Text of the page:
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I'm using the function callback from the python library pigpio to read the time where a raising edge happens and the time when a falling edge happens as well. With the code I have I can successfully print those values and when I do the math I can verify they're correct. However, I would like to subtract those values to get the pulse width. I tried declaring global variables so I could access them outside the functions but I haven't had any luck. When I run it, it seems that the variables are not acting as global but as local. I would appreciate some help! I'm new programming on Python!

#enter sudo pigpiod in terminal
import pigpio
import time


pi = pigpio.pi()
pi.set_mode(17,pigpio.INPUT)
pi.set_pull_up_down(17,pigpio.PUD_DOWN)


global falling
global raising
falling = 0
raising = 0


def cbf(gpio, level, tick):
    rising = tick
    print(rising)
    return 


def cbf1(gpio,level,tick1):
    falling = tick1
    print(falling)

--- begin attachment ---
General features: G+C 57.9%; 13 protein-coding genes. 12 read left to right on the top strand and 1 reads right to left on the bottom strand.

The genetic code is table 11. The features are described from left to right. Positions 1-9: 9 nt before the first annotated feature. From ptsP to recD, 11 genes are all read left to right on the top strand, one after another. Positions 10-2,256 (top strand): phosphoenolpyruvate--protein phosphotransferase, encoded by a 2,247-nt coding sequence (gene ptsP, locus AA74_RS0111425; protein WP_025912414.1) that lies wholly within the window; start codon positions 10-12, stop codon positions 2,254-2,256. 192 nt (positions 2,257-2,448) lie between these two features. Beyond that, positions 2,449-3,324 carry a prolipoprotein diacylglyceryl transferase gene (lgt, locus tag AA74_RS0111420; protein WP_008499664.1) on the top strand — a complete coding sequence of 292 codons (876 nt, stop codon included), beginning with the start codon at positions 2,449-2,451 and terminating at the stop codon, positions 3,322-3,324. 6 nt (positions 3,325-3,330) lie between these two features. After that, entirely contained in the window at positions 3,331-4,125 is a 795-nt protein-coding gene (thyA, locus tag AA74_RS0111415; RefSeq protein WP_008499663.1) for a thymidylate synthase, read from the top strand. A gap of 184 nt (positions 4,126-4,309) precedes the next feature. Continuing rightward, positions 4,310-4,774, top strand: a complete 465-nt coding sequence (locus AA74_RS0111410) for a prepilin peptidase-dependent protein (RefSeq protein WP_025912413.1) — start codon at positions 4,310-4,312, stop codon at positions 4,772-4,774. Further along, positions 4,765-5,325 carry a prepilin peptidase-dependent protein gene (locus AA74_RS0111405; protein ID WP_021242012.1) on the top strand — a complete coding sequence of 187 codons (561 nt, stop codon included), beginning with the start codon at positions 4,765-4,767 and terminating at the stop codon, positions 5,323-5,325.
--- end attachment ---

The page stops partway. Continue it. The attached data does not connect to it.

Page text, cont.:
return 



cb1 = pi.callback(17, pigpio.RISING_EDGE, cbf)
cb2 = pi.callback(17, pigpio.FALLING_EDGE, cbf1)

while True:
    pass
3

You have global raising but in other places you refer to rising. You need to edit your script and use the same name throughout.

Pythons handling of globals in not intuitive.

When you assign to a global within a function you must declare the variable global in the function.

So use

def cbf(gpio, level, tick):
    global rising
    rising = tick
    print(rising)
    return 


def cbf1(gpio,level,tick1):
    global falling
    falling = tick1
    print(falling)
    return 

If you don't use global within the function the assignment will be to a local variable.

Annoyingly if you only read from a variable in a function you don't need the global statement, it will be assumed.

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